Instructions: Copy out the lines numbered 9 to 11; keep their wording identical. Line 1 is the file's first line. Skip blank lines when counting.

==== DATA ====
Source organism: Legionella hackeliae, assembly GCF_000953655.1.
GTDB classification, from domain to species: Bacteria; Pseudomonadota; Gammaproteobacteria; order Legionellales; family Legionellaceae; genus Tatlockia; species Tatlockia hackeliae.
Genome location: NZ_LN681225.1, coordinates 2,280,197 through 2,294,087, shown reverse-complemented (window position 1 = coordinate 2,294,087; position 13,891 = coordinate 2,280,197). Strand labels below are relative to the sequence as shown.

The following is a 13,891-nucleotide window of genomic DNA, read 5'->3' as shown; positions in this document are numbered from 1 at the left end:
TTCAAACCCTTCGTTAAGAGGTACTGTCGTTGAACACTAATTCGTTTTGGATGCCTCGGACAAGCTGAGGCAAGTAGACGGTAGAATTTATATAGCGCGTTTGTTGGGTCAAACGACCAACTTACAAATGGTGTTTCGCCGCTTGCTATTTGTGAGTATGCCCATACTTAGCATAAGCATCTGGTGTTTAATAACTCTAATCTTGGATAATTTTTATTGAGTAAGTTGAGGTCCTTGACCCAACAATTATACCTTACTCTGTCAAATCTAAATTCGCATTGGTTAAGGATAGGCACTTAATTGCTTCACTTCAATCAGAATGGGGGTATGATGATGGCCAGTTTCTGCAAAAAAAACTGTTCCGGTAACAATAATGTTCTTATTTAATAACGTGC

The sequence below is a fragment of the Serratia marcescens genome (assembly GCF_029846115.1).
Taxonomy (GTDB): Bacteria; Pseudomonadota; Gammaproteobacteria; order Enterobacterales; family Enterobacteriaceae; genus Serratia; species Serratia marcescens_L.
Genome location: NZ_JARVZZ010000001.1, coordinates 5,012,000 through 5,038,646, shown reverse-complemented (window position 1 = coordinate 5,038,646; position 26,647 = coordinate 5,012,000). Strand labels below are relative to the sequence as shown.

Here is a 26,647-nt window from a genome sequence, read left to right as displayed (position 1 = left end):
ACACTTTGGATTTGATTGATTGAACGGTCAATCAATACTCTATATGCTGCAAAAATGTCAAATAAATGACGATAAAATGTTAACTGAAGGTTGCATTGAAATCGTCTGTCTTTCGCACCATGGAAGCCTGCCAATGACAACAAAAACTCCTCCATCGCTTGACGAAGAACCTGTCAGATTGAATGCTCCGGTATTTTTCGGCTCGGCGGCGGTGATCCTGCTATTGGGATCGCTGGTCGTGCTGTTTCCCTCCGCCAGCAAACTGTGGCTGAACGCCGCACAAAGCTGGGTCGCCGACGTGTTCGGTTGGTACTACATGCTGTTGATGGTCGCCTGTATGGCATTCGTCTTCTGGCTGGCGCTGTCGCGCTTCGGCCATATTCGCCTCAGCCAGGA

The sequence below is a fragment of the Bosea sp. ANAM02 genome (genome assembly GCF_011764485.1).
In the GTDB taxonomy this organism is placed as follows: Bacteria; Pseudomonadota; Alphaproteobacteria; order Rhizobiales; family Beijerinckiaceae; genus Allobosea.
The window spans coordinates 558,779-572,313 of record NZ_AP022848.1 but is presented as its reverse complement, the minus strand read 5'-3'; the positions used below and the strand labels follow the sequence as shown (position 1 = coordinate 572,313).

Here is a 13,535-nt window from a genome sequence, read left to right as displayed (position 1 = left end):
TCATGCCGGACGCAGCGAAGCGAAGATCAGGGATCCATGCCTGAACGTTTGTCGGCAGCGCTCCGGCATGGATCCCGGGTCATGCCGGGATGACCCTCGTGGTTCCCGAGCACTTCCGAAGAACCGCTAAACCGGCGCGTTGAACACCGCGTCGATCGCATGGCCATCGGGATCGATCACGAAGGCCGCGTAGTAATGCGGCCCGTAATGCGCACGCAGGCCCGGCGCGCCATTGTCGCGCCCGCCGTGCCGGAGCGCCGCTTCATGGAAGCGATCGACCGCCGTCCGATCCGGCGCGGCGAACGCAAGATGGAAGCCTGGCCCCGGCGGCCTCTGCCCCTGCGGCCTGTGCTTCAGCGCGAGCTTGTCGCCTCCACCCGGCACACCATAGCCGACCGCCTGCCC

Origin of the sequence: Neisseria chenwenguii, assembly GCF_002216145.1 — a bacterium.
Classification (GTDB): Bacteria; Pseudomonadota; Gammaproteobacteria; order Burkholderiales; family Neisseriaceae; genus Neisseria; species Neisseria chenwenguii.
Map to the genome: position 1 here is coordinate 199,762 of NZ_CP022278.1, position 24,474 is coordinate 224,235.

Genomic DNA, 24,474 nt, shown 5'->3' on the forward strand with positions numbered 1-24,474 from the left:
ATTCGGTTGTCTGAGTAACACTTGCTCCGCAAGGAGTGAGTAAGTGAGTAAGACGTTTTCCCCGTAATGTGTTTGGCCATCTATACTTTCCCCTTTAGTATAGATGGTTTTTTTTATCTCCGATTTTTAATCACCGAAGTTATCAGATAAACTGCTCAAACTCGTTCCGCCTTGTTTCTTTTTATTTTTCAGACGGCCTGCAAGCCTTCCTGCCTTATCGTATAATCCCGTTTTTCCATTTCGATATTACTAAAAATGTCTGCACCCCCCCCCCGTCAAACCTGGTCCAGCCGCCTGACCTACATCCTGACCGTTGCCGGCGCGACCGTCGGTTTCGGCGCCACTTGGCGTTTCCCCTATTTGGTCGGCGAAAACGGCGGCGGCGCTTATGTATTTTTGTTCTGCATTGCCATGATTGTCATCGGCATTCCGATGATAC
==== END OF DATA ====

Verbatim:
Here is a 26,647-nt window from a genome sequence, read left to right as displayed (position 1 = left end):
ACACTTTGGATTTGATTGATTGAACGGTCAATCAATACTCTATATGCTGCAAAAATGTCAAATAAATGACGATAAAATGTTAACTGAAGGTTGCATTGAAATCGTCTGTCTTTCGCACCATGGAAGCCTGCCAATGACAACAAAAACTCCTCCATCGCTTGACGAAGAACCTGTCAGATTGAATGCTCCGGTATTTTTCGGCTCGGCGGCGGTGATCCTGCTATTGGGATCGCTGGTCGTGCTGTTTCCCTCCGCCAGCAAACTGTGGCTGAACGCCGCACAAAGCTGGGTCGCCGACGTGTTCGGTTGGTACTACATGCTGTTGATGGTCGCCTGTATGGCATTCGTCTTCTGGCTGGCGCTGTCGCGCTTCGGCCATATTCGCCTCAGCCAGGA

The sequence below is a fragment of the Bosea sp. ANAM02 genome (genome assembly GCF_011764485.1).